Jan Jedlinski: Welcome back on stage everyone. Thank you so much for joining. I'm super excited for this session with David, Lauren Robert and Maurice, we will talk about the future staffing agency tech stack. So I'm handing over to David's to run the sessions. Don't forget to ask questions enjoy the session guys, and talk to you later.
David Francis: Thanks, Jan, I think first and foremost, just like to say, I think the you know, overall the, the, all the sessions I've seen so far have been phenomenal, so the bar has been set quite high, so, but happy to say we've got, I think a pretty good a dream team here.
Go today. My name is David Francis. I'm a research director with talent tech labs and uh, by kind of main goal for the other topic today talking about the staffing tech stack of the future. And the limited time we have, I think there's kind of two areas I want to hit. One is you know, hopefully some tactical takeaways that you can use to implement in your business today.
So it's not just kind of, you know, ivory tower in the sky stuff that, you know, you can't really take action on, but hopefully we'll give you some tactical recommendations that you can you know, take back and implement your business. And then also kind of some, you know, more or less hand grenades of, of thoughts, you know, thinking about what the future could look like and, you know, potentially what some transformative technologies are are, are going to look like as well. So, with that, we're a little bit limited on time. So we'll just jump, jump right in and start asking questions and maybe, you know, each of you guys can kinda introduce yourselves as we as, uh, as you start answering questions here. So first question I wanna ask is essentially, what are they going to be the highest impact areas of technology for the next one to five years and, you know, specifically, you know, what are the tools and technologies that, you know, staffing companies should be investing in to, to position themselves for success you know, over the next one to five years. And I think any to any extent that you can, you know, maybe tailor the, your, your thoughts around, you know, maybe Smalling, smaller staffing operators versus mid-size versus, you know, kind of larger global players. It would be helpful.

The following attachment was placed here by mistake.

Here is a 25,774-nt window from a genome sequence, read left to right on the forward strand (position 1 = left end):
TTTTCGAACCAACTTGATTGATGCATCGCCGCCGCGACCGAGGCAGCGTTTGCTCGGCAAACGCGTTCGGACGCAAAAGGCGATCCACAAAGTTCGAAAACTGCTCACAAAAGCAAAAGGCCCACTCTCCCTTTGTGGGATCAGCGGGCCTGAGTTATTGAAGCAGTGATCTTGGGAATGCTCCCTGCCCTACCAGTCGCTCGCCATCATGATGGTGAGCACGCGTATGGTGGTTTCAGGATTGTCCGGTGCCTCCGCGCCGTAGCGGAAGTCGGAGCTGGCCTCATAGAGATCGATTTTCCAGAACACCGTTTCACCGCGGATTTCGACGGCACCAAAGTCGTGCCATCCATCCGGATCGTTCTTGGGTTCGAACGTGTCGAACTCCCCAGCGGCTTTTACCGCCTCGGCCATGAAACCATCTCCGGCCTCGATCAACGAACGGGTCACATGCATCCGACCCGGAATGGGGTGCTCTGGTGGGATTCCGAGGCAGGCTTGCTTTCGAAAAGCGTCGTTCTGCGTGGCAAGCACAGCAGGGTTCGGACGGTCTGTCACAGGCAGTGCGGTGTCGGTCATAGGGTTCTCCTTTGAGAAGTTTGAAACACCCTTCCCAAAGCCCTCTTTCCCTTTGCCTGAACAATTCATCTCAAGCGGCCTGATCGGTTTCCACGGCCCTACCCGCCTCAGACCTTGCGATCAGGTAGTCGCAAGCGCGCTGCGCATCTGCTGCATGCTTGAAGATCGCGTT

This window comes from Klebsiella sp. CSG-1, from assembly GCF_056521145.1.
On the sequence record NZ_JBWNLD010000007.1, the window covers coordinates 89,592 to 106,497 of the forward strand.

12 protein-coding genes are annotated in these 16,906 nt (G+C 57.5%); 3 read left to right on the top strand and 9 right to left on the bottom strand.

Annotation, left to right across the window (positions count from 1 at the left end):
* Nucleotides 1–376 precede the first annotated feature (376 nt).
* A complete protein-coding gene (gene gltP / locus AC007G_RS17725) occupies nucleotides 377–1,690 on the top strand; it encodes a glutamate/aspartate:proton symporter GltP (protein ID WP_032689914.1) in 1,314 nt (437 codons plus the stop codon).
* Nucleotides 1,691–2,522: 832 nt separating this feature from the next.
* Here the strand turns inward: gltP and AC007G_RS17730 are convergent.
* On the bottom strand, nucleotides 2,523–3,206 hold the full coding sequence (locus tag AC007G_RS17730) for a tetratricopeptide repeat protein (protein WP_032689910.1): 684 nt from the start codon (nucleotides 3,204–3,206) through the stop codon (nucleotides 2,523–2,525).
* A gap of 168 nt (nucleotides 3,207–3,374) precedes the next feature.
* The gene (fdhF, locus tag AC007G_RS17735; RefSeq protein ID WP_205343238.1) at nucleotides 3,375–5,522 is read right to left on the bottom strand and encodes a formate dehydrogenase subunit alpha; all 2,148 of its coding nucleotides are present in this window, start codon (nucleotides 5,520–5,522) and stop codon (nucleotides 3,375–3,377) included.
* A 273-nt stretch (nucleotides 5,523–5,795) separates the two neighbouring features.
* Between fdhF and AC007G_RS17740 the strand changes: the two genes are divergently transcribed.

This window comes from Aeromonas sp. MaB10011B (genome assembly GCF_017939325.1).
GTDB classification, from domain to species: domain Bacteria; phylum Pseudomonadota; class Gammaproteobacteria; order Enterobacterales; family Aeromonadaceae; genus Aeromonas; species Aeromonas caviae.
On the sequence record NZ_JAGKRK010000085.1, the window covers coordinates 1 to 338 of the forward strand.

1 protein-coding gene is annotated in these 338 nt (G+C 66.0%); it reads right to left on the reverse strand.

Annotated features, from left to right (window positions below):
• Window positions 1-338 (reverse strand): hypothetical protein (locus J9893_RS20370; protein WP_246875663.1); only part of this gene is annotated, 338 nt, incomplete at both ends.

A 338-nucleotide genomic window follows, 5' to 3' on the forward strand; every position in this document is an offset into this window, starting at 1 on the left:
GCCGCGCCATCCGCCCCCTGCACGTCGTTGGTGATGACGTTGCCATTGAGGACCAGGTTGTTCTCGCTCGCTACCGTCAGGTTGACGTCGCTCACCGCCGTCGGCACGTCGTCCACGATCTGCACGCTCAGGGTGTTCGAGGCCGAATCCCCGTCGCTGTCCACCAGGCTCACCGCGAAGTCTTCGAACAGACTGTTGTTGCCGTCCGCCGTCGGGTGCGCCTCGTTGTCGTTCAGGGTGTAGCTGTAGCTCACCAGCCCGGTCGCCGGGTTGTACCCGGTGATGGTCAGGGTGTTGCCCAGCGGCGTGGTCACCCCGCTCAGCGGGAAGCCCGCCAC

So, why don't we kick off with Lauren? Why don't we kick off?
Lauren Jones: Yeah, ladies, ladies first. So, you know, I work with small midsize and large firms and you know, there, there are differences in, in, you know, what they're pointing towards in 2021. If you look at the data, right, there's a lot of focus on self-service.
There's a ton of focus on automation. But what's being automated is going to be different for the small meeting of a medium and large wellness and you know, diversity and inclusion non-biased type of searching mechanisms are going to continue to be a part of the conversation. And as we continue this work from home, the full wellness and any technology focused on ensuring the wellness of an end user or an employee is going to be really, really important.
And I have to say, you know, with self-service comes, you know, on demand shift management, this putting the candidate in control of their future is, is like the root of the desire here and kind of the passion behind why I think this has been so successful. And dare I say, VMS and MSP are poised for significant disruption.